Unlike GT Fish, however, it’s dark and clubby like a typical steak house, but with some diverting features: a crowded bar filled with high-tops leads to a dining room with rough, black wood walls that dampen the light and give the appearance of having endured a forest fire. These are offset by giant illuminated photorealistic still lifes (ham-grapes-crab; cabbage-disembodied heart-octopus) and a saucerlike chandelier that might be harboring extraterrestrials. At the end of the hall, on top of a gleaming copper staircase leading to the restrooms, there’s a portrait of Tentori glaring out from under the hood of a black robe like some sort of satanic priest, just as he glowers over the pass in the flesh before the busy kitchen below.
There’s no dino-size 46-ounce porterhouse coming out of that kitchen, but there are half a dozen meats available in four- and eight-ounce portions that arrive on cast-iron serviceware, presliced in manageable slabs so that your tablemates don’t have to set on them like a pack of jackals. Rib eye, skirt steak, beef tenderloin, bison tenderloin, lamb loin, and venison loin make up the choices, though there’s also “the Carnivore,” a meat platter featuring four-ounce portions of beef fillet, rib eye, venison, and Wagyu, recommended to feed four to six. There’s little to say about these fine pieces of flesh. But if you’re among the minimum four carnivores and have even a semiserious meat tooth, you’ll be clamoring for a hot dog or a pork chop sandwich on the way home.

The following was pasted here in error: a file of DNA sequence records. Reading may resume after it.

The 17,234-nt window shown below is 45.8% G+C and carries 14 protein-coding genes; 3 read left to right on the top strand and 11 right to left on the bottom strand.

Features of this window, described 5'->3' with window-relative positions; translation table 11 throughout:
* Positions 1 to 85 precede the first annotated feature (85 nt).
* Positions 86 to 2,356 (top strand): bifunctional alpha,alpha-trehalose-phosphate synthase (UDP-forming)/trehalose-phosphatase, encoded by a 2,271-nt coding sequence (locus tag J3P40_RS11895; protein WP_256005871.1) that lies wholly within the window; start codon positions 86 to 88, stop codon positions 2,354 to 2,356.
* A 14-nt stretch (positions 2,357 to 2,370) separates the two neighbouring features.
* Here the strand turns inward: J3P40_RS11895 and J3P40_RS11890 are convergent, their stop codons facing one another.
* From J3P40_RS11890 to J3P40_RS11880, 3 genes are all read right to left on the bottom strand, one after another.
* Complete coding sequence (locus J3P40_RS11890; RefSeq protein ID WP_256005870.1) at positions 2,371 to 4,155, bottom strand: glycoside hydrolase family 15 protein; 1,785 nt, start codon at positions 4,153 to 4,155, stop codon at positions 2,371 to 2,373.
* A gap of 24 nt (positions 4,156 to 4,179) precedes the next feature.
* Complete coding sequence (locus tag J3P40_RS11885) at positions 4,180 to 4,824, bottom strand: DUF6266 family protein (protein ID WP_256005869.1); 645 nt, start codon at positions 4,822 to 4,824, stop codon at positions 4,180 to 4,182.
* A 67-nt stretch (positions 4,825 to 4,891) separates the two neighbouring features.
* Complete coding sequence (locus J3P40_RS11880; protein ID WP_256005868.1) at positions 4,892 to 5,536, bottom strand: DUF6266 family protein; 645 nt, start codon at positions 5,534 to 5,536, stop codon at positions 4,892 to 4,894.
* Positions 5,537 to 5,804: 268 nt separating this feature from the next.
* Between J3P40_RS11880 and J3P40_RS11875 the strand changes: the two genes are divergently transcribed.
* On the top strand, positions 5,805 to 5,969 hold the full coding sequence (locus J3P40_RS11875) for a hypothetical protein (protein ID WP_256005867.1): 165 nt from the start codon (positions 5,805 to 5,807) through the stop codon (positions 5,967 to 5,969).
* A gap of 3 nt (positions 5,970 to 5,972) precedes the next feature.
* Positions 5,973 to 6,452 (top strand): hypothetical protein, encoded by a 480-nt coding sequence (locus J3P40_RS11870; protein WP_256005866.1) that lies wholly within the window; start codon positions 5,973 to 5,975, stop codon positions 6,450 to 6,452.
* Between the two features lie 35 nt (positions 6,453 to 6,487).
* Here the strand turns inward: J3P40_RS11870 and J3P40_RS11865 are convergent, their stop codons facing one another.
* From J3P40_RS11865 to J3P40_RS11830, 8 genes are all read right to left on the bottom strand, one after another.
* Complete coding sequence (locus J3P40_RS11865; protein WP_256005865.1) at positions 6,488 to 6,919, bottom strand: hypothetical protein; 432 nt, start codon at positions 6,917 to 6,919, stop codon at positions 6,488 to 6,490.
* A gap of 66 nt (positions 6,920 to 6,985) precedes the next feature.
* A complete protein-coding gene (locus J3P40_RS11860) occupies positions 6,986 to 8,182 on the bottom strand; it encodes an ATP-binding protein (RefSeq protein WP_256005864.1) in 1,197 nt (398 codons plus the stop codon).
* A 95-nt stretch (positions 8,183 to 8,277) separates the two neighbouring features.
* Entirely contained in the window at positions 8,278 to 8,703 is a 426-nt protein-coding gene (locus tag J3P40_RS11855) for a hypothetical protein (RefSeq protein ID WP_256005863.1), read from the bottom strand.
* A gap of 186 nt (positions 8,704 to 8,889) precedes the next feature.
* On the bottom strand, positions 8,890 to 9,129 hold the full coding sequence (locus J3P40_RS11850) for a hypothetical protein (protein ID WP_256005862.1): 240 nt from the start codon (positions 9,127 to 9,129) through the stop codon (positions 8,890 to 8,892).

As I indicated, though, the object at GT Prime isn’t to quench your bloodlust and send you home to Bailey with a doggie bag. The fact is, beyond these dainty steaks, GT Prime offers a menu of intriguing possibilities that barely reference steak-house standards. It’s a new opportunity to explore Tentori’s always interesting food.